People in S’pore Hoarding Daily Essentials from Supermarkets Again After Announcement of New Measures

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Lest you’ve forgotten, exactly a year ago, on 14 May 2020, there were 752 cases, and most of them were dorm cases: only 2 were local cases. And back then, the number of average community cases per day was merely 6.

As you probably know by now, Singapore reported a whopping 24 community cases today (14 May 2021), and COVID-19 press conferences have now become dreaded events again as the task force tackling COVID-19 announced a new set of measures today that felt relatively similar to Circuit Breaker.

But take a walk outdoors and you’d realise it does look like Circuit Breaker 2.0, because the hoarders are back.

People in S’pore Hoarding Daily Essentials from Supermarkets Again After Announcement of New Measures

I should’ve bought my bottle of peanut butter yesterday, because it’s not going to be easy getting into a supermarket tonight.

Immediately after the announcement, images like these were shared widely on social media:

Why am I not surprised?

The authorities have been going on social media to pacify us, telling us to calm down and not hoard items like what we did last year.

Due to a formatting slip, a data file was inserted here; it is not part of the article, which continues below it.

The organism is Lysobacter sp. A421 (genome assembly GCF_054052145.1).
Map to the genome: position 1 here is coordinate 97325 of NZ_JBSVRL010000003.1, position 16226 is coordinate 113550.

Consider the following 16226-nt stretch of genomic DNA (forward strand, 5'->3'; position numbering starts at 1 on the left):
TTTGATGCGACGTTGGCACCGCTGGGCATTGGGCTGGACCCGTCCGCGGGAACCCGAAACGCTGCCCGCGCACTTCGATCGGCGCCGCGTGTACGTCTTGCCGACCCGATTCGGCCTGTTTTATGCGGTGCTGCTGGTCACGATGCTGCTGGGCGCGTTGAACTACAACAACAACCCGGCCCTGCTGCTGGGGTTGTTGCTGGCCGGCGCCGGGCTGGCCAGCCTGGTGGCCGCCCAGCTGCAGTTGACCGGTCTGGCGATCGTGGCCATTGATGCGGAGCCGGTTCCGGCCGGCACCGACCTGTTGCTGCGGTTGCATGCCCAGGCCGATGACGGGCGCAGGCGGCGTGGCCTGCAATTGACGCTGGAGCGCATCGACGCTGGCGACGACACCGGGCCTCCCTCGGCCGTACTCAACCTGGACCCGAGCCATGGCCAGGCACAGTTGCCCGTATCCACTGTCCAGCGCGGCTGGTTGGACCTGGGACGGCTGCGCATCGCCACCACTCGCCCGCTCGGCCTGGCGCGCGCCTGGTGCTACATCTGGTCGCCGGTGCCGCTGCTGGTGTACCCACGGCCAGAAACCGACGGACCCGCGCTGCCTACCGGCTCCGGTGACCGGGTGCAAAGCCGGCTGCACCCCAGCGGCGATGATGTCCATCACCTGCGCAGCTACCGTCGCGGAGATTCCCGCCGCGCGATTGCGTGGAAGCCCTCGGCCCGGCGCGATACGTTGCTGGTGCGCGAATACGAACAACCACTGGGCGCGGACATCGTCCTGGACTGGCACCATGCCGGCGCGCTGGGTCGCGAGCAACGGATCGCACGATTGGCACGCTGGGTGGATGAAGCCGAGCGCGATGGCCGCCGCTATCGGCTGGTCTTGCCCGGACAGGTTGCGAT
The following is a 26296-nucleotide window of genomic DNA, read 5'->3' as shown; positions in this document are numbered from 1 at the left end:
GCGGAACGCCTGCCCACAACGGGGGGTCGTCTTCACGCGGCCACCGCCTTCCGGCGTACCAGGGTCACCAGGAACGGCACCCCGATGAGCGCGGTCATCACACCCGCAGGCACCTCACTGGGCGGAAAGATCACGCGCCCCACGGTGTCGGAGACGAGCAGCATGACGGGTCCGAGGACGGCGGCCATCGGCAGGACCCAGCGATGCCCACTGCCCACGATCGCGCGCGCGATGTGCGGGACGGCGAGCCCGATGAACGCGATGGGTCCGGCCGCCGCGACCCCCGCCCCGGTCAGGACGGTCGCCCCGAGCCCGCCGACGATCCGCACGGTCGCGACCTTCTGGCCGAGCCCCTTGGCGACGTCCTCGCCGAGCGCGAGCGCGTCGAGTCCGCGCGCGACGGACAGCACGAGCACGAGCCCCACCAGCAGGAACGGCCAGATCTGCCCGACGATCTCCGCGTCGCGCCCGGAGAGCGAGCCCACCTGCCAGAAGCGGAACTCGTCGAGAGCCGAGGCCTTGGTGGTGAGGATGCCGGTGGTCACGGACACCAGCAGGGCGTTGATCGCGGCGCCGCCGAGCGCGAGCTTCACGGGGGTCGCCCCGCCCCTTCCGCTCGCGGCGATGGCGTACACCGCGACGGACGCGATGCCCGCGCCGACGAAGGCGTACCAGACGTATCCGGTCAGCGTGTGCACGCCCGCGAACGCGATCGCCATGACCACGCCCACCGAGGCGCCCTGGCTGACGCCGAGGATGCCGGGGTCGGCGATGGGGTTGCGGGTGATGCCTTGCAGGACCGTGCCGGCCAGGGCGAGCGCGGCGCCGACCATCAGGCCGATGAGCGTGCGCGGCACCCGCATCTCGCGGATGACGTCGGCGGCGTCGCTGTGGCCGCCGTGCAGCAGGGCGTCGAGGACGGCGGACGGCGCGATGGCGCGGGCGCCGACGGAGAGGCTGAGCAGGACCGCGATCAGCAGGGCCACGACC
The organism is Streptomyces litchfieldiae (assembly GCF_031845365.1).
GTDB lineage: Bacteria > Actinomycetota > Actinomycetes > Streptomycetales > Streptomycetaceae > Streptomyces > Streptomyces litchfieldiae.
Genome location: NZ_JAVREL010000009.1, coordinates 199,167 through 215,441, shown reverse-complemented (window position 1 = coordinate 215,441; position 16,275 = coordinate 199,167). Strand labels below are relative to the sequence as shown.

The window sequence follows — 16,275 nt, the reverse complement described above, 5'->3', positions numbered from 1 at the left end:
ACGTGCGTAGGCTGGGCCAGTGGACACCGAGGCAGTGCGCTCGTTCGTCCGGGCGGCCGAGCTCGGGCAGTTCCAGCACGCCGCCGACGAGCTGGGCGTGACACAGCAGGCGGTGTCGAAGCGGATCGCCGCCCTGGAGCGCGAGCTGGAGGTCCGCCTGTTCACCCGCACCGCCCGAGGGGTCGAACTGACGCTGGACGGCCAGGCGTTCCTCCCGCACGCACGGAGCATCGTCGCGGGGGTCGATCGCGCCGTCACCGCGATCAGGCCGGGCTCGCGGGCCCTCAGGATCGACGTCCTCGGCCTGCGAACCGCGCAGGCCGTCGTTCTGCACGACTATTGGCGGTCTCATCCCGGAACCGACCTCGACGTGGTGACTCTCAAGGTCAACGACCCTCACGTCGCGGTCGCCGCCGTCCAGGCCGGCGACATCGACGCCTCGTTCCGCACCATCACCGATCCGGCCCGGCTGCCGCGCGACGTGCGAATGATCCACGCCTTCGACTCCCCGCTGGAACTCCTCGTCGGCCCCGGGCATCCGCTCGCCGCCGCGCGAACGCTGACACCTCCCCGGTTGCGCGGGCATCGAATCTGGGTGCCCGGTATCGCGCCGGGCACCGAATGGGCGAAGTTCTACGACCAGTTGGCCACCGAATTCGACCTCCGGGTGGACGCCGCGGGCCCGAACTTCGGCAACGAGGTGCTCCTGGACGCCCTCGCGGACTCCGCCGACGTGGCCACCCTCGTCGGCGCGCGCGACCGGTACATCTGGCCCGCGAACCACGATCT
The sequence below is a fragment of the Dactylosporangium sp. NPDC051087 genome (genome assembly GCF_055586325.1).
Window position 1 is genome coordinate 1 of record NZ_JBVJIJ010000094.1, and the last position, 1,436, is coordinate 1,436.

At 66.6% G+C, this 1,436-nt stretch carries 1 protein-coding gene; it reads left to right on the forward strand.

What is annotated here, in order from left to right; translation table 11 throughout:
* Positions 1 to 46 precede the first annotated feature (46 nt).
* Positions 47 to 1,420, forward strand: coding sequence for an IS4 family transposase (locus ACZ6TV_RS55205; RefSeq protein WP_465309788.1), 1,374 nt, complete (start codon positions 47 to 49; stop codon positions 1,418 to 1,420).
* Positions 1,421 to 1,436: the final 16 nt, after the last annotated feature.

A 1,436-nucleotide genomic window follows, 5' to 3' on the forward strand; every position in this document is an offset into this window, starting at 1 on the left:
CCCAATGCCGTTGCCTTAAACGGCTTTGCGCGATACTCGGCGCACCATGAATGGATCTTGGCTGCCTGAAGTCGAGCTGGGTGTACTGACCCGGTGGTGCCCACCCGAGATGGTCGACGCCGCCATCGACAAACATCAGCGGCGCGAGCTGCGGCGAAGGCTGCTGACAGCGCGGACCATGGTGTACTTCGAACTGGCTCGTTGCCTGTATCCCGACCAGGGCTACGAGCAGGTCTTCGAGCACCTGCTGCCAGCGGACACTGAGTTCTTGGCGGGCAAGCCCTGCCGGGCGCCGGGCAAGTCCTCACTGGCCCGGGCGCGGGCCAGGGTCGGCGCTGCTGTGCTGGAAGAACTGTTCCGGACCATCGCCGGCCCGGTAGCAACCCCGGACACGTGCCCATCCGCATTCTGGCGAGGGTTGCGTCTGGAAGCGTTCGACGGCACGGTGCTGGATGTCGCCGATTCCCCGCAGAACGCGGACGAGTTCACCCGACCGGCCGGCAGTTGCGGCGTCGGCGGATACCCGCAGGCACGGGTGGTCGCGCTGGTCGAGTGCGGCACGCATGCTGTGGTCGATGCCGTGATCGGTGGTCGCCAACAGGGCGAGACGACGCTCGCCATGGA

Minister for Trade and Industry (for the next few hours before he became Education Minister) Chan Chun Sing said this in a Facebook post: “All retail outlets, including supermarkets, will remain open during this period. Our stocks are adequate. Our supply lines are intact. Let us continue to remember to buy only what we need and look out for the more vulnerable among us.”

The head of NTUC, Ng Chee Meng, even used a meme to spread the message:

And the CEO of NTUC FairPrice, Seah Kian Peng, assured us that they are now more prepared, so there’s no need to “rush”.

Various media outlets have reported long queues in many supermarkets, so it seems like their pleas have fallen on deaf ears as the hoarding has started even before peak hours.

Supermarket chains, however, continued to appeal to the public, urging us not to hoard, but so far, there hasn’t been any restriction imposed on daily essentials. Yet.

To know more on why people hoard toilet paper during this period, watch this video to the end:


Sheng Siong Huat Again

When it comes to hoarding, you can’t miss Sheng Siong.

Upon the announcement of the new measures, the company’s stocks went bullish; it had opened at $1.51 this morning, and after lunch, it soared all the way to a high $1.67.

Image: Google

It seems like people aren’t just hoarding daily essentials in supermarkets; they’re also hoarding a piece of the supermarkets.

Let’s just hope that tomorrow, we won’t be seeing baskets of products scattered in those supermarkets.

Tammy started to see her dead boyfriend after an accident. But did she make him up? Or is there something else? Watch her story that's based on true events here:

Featured Image: Facebook (Calvin Yang)

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